Highly experienced IT&T staff with business and analytics skills are in demand to cover a rapid increase in project work, according to a new report.
Randstad IT division general manager, Dominic Du Faur, said companies have the ability to attract entry-level IT skills, but reported high demand for niche skills and senior resources, particularly in areas such as project management, business analysts, and solution architects.
The findings come from the specialist recruitment and HR services company’s World of Work Report, which surveyed 2300 respondents across Asia-Pacific including Australia. “Across the board, there’s a massive up skill in activity within the technology projects,” Du Faur, said. “Now that projects are ramping up again, clients are scurrying around to find more highly-skilled resources, strong technical skills.”
The report also indicated 70 percent of organisations in IT&T believe the skills shortage is already evident. Some of the roles that are likely to be in short supply include technical niche roles for Microsoft Sharepoint and .Net, skilled professionals in systems, software and solutions architecture, technical and solutions sales professionals, engineers, programmers and project managers. “Everyone in looking to implement the same thing and we see a lot demand from the major financial services companies. They had probably put some of their projects on hold during the GFC, and now they’re ramping up,” he said. There’s a major need for CRM and document management resources.”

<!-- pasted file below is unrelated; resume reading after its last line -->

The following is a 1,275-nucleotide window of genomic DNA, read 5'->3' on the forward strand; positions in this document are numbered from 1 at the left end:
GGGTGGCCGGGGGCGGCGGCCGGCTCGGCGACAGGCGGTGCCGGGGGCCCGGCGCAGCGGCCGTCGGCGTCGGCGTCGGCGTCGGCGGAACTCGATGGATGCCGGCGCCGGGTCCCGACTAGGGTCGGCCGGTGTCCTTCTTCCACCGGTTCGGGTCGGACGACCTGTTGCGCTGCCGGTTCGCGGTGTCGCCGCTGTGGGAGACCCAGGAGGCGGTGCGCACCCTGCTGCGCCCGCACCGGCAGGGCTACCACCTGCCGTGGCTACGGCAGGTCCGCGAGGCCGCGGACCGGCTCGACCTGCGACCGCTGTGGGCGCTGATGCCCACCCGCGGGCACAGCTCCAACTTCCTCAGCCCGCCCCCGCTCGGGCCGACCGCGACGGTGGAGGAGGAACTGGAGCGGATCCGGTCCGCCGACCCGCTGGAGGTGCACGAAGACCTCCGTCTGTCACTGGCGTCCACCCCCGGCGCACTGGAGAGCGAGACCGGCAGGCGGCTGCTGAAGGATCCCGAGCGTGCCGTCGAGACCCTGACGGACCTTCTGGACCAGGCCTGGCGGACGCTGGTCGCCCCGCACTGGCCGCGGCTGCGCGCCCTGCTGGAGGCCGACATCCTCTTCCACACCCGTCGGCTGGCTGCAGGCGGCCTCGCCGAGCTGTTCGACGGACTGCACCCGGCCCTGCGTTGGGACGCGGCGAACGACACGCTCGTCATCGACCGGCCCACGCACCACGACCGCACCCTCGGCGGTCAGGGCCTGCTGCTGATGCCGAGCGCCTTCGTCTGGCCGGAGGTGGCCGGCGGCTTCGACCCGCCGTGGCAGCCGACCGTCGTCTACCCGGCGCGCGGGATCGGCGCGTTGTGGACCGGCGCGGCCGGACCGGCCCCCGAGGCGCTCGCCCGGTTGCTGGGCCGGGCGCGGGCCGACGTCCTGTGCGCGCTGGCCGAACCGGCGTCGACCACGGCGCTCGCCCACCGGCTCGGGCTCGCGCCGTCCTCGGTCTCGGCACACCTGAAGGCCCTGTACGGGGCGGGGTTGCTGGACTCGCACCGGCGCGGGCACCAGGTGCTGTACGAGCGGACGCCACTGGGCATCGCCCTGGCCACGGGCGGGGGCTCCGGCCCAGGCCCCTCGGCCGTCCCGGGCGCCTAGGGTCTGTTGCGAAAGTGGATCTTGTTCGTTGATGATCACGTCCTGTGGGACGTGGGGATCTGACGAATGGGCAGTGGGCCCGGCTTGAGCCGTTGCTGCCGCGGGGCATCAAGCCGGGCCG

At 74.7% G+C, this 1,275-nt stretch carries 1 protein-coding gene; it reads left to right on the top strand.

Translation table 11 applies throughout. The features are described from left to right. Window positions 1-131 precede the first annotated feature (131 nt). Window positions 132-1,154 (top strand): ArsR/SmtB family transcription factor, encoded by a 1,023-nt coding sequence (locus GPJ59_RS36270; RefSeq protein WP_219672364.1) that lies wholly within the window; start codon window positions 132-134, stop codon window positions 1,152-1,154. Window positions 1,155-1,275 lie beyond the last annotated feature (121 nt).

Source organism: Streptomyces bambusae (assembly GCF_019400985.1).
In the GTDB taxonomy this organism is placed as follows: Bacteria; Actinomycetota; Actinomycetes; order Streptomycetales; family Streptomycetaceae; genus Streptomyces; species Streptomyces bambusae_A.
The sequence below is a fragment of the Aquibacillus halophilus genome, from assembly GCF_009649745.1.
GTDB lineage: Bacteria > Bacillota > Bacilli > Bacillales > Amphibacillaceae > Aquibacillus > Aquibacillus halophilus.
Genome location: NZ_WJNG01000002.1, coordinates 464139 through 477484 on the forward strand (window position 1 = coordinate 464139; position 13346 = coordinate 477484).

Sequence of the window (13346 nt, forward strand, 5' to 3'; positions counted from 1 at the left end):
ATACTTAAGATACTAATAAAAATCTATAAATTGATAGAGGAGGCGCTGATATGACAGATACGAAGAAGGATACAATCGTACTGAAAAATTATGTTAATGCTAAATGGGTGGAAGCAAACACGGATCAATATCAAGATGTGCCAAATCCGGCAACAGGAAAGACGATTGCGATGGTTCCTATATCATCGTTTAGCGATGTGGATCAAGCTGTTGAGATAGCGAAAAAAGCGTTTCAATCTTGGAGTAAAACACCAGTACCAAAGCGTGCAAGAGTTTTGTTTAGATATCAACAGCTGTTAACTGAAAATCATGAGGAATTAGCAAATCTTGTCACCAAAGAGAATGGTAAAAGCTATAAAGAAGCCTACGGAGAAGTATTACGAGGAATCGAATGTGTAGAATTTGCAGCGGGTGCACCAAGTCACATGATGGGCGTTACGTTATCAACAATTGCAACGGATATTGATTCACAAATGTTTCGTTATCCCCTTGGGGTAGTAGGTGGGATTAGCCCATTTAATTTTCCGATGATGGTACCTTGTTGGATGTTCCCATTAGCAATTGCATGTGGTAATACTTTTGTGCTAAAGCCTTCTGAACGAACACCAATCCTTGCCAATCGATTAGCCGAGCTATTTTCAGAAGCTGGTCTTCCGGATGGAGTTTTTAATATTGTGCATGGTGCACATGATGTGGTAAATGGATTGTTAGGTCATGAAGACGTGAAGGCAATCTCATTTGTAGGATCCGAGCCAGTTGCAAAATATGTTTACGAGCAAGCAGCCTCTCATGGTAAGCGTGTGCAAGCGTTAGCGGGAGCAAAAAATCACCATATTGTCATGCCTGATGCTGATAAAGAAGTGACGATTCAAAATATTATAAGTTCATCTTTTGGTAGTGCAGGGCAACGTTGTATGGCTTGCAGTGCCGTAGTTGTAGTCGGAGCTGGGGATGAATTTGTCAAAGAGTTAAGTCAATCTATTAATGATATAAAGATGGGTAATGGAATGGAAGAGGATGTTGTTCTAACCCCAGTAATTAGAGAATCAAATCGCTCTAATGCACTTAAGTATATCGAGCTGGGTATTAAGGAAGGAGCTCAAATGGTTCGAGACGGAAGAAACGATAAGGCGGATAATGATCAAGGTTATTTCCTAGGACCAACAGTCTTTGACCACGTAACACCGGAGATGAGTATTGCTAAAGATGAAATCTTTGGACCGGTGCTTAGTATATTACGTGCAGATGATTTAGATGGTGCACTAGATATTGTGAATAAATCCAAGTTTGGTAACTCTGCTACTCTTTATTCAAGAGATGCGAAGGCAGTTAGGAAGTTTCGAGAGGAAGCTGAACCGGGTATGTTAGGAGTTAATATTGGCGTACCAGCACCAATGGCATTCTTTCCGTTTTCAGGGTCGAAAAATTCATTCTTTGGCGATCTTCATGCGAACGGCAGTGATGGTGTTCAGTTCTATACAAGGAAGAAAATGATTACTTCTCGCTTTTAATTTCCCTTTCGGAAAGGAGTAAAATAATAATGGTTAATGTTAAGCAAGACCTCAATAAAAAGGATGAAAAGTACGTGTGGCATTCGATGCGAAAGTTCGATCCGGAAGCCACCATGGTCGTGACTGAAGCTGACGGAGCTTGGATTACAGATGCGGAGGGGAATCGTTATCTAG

Du Faur also noted testing roles will be in huge demand as companies want to trial and measure new systems before they’re fully implemented.
“There’s big gap in the testing market. As projects ramp up, everyone needs to test the products they’re delivering and there’s a big gap in available resources in that as well, and you can’t offshore that work,” he said. “You can offshore core technical roles; programmers, datacentre and technical support, but business analysts and project managers need to be on the ground.”
Pressure on employee salaries will continue this year, especially if companies want to keep their talented staff on-board, Du Faur said. The survey also found 24 percent of respondents believed attracting talent will be the biggest challenge this year. There was also a concern that increasing staff turnover will impact workplace productivity.
A further 66 per cent of staff will also expect a bonus in the next 12 months.
Other findings from the Randstad report indicated 60 percent of respondents across sectors actively hire mature-aged workers, but the figure dropped significantly to 48 percent within in the area of IT&T.